Tuesday, November 30, 2010


Since everyone else has posted on nerd, I'll follow suit as usual.

When I first started seeing the best conservative bloggers writing about nerds, the topic seemed innovative and unpretentious.  Take seriously an adolescent term for a moment, consider the group it applies to, and philosophize about their roles and the implications of their existence.  So far, so good.

Then I noticed that, as with terms like "alpha" and "beta", "nerd" seems to mean whatever it mean at the writer's junior high school.  Some say nerds are near-autistic or aspergian, always saying exactly what is on their minds and damn the consequences.  Some say nerds are pandering, cowardly hypocrites who engage in nothing but groupthink.  Some say they are womanish; some say they are hypermale.  Some say they should be shamed into becoming hermits or completely altering their personae; some say they should be encouraged to come out of the shadows and fulfill their potential as real (conservative) men.

This isn't a debate.  It is quibbling about semantics, and that is inevitable as long as the discussion has its roots in a schoolyard put-down.  "Nerd" is an interesting term because it has a slightly more precise definition that "butthead" or "asshat".  Over time I am learning how limited "nerd" is as a term - ultra-serious systems administrators who tend to step on the toes of the less-technically savvy are a distinct group.  Girlish emokids who play lots of computer games and watch anime have little in common with this group beyond a college course or two.  And of course hackers are their own deal.

The upshot: I want the sysadmins and a few of the hackers at least on my team.  The PC emo crowd I can do without, tech skills or not.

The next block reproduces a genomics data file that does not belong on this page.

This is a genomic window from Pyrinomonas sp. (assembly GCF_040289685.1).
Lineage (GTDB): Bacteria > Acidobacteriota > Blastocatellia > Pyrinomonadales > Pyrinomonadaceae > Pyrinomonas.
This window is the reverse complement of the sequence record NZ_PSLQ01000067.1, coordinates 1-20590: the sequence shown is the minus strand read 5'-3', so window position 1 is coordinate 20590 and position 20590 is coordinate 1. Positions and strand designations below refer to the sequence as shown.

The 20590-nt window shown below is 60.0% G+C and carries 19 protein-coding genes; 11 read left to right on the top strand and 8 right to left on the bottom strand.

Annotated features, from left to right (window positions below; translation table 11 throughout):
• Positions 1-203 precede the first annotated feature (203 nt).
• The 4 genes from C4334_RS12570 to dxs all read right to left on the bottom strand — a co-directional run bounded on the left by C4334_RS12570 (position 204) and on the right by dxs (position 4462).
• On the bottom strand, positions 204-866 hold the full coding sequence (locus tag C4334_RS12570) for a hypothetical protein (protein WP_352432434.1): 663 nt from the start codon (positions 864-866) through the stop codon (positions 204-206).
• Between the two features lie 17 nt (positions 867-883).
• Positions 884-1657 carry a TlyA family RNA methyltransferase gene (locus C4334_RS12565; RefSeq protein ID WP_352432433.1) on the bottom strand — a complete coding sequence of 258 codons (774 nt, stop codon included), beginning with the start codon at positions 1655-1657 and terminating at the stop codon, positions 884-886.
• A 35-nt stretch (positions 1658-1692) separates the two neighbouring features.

Tuesday, November 23, 2010

Tories are Okay Too

Hats off to Dave Cameron.

Recall that this measure is coming from a coalition of Conservatives and Liberal Democrats.  This doesn't prove the doomsayers are wrong but it is a hopeful sign.

Thursday, November 18, 2010

My Pledge to the GOP

Oddly enough, I am a Republican.  I say "oddly enough" because I've never really felt like I belong with them.  They care about things like abortion and capital gains taxes which I know a little about but don't have strong feelings on.  (Is there a reason to treat capital gains as different from ordinary income?  If so, what is it?)  In contrast, I care mainly about the National Question, a sheaf of questions most Republicans don't think much about, and a term most Republicans haven't even heard of.

Recently I became a Republican anyway.  It amuses me to hear people patting the Tea Party on the head and telling them it's way past their bedtime, as if anyone has done more to shake up the leftist establishment in as little time as the Tea Party has been around.  But anyway, I acknowledge that the Tea Party may get nothing done, in which case the zero dollars and ten minutes I have invested in their movement will all go to waste. 

I make the following offer to the Tea-flavored Republican Party to which I currently belong:

I will continue to be a Republican through the end of 2011.  If the Republicans have met my conditions at that time, I will give them another year.  Since most of what the Republicans can do can be vetoed by President Obama, my requirements are only for serious attempts to do the right thing, defined as two thirds of Republicans in each house voting my way (whether or not their attempts succeed).  They must vote:
  • For a complete pullout of all US troops in Iraq and Afghanistan, to begin when the law is passed and be complete, under several estimates, no more than 12 months after that time
  • For construction of a real (non-virtual), San Diego-to-Brownsville border fence, and sufficient funding for it
  • For all statutory provisions underlying affirmative action to be repealed (this is admittedly vague; most of the pillars underlying affirmative action were put their either by executive fiat or judicial fiat;  another Riggs Amendment would suffice)
  • To repeal the Patriot Act